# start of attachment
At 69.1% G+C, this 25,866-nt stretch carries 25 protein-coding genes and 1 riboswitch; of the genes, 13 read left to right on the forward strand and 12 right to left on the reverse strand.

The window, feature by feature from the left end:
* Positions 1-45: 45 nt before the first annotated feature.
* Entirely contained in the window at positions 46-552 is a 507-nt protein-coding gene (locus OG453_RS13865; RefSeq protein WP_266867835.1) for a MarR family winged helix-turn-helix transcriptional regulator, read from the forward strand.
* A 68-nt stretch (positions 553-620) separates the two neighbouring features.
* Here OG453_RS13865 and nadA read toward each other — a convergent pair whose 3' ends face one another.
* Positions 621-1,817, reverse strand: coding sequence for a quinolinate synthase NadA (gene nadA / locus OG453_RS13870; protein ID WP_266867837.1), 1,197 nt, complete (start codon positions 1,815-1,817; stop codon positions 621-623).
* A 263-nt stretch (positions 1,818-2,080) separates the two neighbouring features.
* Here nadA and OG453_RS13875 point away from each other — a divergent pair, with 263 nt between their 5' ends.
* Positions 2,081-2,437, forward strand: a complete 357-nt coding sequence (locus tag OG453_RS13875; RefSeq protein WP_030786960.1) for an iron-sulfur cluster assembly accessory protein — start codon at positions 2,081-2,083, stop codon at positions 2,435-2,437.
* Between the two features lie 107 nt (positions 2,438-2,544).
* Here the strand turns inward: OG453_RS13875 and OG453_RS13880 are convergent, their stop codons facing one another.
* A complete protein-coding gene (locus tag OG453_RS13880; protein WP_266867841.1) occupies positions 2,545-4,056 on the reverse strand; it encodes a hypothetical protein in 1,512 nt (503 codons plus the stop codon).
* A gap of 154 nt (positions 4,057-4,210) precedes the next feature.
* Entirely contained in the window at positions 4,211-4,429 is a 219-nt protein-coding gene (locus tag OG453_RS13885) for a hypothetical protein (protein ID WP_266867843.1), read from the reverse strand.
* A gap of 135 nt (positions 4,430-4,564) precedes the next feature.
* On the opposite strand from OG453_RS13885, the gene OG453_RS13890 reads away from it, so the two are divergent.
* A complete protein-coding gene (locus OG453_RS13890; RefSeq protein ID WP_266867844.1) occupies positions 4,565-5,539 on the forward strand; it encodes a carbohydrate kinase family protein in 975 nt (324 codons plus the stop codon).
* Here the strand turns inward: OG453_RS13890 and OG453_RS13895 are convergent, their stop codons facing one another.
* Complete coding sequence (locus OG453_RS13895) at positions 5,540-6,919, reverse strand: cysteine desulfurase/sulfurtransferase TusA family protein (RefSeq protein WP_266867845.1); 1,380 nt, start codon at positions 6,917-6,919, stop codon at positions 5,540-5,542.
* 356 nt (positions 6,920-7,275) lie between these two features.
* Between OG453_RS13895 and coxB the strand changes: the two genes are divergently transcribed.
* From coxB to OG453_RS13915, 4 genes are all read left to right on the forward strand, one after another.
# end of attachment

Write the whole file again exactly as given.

At 69.1% G+C, this 25,866-nt stretch carries 25 protein-coding genes and 1 riboswitch; of the genes, 13 read left to right on the forward strand and 12 right to left on the reverse strand.

The window, feature by feature from the left end:
* Positions 1-45: 45 nt before the first annotated feature.
* Entirely contained in the window at positions 46-552 is a 507-nt protein-coding gene (locus OG453_RS13865; RefSeq protein WP_266867835.1) for a MarR family winged helix-turn-helix transcriptional regulator, read from the forward strand.
* A 68-nt stretch (positions 553-620) separates the two neighbouring features.
* Here OG453_RS13865 and nadA read toward each other — a convergent pair whose 3' ends face one another.
* Positions 621-1,817, reverse strand: coding sequence for a quinolinate synthase NadA (gene nadA / locus OG453_RS13870; protein ID WP_266867837.1), 1,197 nt, complete (start codon positions 1,815-1,817; stop codon positions 621-623).
* A 263-nt stretch (positions 1,818-2,080) separates the two neighbouring features.
* Here nadA and OG453_RS13875 point away from each other — a divergent pair, with 263 nt between their 5' ends.
* Positions 2,081-2,437, forward strand: a complete 357-nt coding sequence (locus tag OG453_RS13875; RefSeq protein WP_030786960.1) for an iron-sulfur cluster assembly accessory protein — start codon at positions 2,081-2,083, stop codon at positions 2,435-2,437.
* Between the two features lie 107 nt (positions 2,438-2,544).
* Here the strand turns inward: OG453_RS13875 and OG453_RS13880 are convergent, their stop codons facing one another.
* A complete protein-coding gene (locus tag OG453_RS13880; protein WP_266867841.1) occupies positions 2,545-4,056 on the reverse strand; it encodes a hypothetical protein in 1,512 nt (503 codons plus the stop codon).
* A gap of 154 nt (positions 4,057-4,210) precedes the next feature.
* Entirely contained in the window at positions 4,211-4,429 is a 219-nt protein-coding gene (locus tag OG453_RS13885) for a hypothetical protein (protein ID WP_266867843.1), read from the reverse strand.
* A gap of 135 nt (positions 4,430-4,564) precedes the next feature.
* On the opposite strand from OG453_RS13885, the gene OG453_RS13890 reads away from it, so the two are divergent.
* A complete protein-coding gene (locus OG453_RS13890; RefSeq protein ID WP_266867844.1) occupies positions 4,565-5,539 on the forward strand; it encodes a carbohydrate kinase family protein in 975 nt (324 codons plus the stop codon).
* Here the strand turns inward: OG453_RS13890 and OG453_RS13895 are convergent, their stop codons facing one another.
* Complete coding sequence (locus OG453_RS13895) at positions 5,540-6,919, reverse strand: cysteine desulfurase/sulfurtransferase TusA family protein (RefSeq protein WP_266867845.1); 1,380 nt, start codon at positions 6,917-6,919, stop codon at positions 5,540-5,542.
* 356 nt (positions 6,920-7,275) lie between these two features.
* Between OG453_RS13895 and coxB the strand changes: the two genes are divergently transcribed.
* From coxB to OG453_RS13915, 4 genes are all read left to right on the forward strand, one after another.